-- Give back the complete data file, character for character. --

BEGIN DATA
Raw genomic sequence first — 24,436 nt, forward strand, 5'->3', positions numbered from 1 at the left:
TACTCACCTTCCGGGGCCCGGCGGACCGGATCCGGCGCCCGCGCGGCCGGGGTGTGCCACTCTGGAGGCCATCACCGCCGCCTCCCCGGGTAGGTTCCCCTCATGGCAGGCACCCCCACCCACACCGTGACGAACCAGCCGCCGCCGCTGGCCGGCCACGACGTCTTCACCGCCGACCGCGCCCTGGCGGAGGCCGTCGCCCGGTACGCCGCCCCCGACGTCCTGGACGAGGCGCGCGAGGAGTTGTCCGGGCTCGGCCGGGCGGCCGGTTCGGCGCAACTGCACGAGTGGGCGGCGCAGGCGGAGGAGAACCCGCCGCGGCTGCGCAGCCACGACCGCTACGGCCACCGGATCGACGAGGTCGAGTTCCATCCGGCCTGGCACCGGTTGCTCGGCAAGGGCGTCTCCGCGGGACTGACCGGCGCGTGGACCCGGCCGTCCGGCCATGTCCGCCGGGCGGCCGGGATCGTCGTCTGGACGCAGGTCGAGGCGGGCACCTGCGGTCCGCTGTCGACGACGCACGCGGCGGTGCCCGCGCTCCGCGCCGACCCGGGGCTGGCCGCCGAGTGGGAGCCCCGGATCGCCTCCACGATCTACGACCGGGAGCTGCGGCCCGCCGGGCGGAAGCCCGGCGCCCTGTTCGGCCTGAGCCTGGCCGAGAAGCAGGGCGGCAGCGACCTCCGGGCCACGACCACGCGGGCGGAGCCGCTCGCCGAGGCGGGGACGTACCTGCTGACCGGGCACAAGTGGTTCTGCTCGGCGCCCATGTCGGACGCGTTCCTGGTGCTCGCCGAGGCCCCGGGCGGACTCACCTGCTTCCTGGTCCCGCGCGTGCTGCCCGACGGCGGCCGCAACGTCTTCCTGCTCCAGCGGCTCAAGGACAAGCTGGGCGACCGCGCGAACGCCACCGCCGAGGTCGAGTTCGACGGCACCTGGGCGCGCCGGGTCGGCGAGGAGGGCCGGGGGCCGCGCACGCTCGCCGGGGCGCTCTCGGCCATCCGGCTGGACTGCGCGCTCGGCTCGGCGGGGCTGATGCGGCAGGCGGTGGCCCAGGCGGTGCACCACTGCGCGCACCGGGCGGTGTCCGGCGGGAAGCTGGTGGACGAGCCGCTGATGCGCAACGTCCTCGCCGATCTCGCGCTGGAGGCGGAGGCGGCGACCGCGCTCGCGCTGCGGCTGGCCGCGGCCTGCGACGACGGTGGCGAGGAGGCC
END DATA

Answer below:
Raw genomic sequence first — 24,436 nt, forward strand, 5'->3', positions numbered from 1 at the left:
TACTCACCTTCCGGGGCCCGGCGGACCGGATCCGGCGCCCGCGCGGCCGGGGTGTGCCACTCTGGAGGCCATCACCGCCGCCTCCCCGGGTAGGTTCCCCTCATGGCAGGCACCCCCACCCACACCGTGACGAACCAGCCGCCGCCGCTGGCCGGCCACGACGTCTTCACCGCCGACCGCGCCCTGGCGGAGGCCGTCGCCCGGTACGCCGCCCCCGACGTCCTGGACGAGGCGCGCGAGGAGTTGTCCGGGCTCGGCCGGGCGGCCGGTTCGGCGCAACTGCACGAGTGGGCGGCGCAGGCGGAGGAGAACCCGCCGCGGCTGCGCAGCCACGACCGCTACGGCCACCGGATCGACGAGGTCGAGTTCCATCCGGCCTGGCACCGGTTGCTCGGCAAGGGCGTCTCCGCGGGACTGACCGGCGCGTGGACCCGGCCGTCCGGCCATGTCCGCCGGGCGGCCGGGATCGTCGTCTGGACGCAGGTCGAGGCGGGCACCTGCGGTCCGCTGTCGACGACGCACGCGGCGGTGCCCGCGCTCCGCGCCGACCCGGGGCTGGCCGCCGAGTGGGAGCCCCGGATCGCCTCCACGATCTACGACCGGGAGCTGCGGCCCGCCGGGCGGAAGCCCGGCGCCCTGTTCGGCCTGAGCCTGGCCGAGAAGCAGGGCGGCAGCGACCTCCGGGCCACGACCACGCGGGCGGAGCCGCTCGCCGAGGCGGGGACGTACCTGCTGACCGGGCACAAGTGGTTCTGCTCGGCGCCCATGTCGGACGCGTTCCTGGTGCTCGCCGAGGCCCCGGGCGGACTCACCTGCTTCCTGGTCCCGCGCGTGCTGCCCGACGGCGGCCGCAACGTCTTCCTGCTCCAGCGGCTCAAGGACAAGCTGGGCGACCGCGCGAACGCCACCGCCGAGGTCGAGTTCGACGGCACCTGGGCGCGCCGGGTCGGCGAGGAGGGCCGGGGGCCGCGCACGCTCGCCGGGGCGCTCTCGGCCATCCGGCTGGACTGCGCGCTCGGCTCGGCGGGGCTGATGCGGCAGGCGGTGGCCCAGGCGGTGCACCACTGCGCGCACCGGGCGGTGTCCGGCGGGAAGCTGGTGGACGAGCCGCTGATGCGCAACGTCCTCGCCGATCTCGCGCTGGAGGCGGAGGCGGCGACCGCGCTCGCGCTGCGGCTGGCCGCGGCCTGCGACGACGGTGGCGAGGAGGCC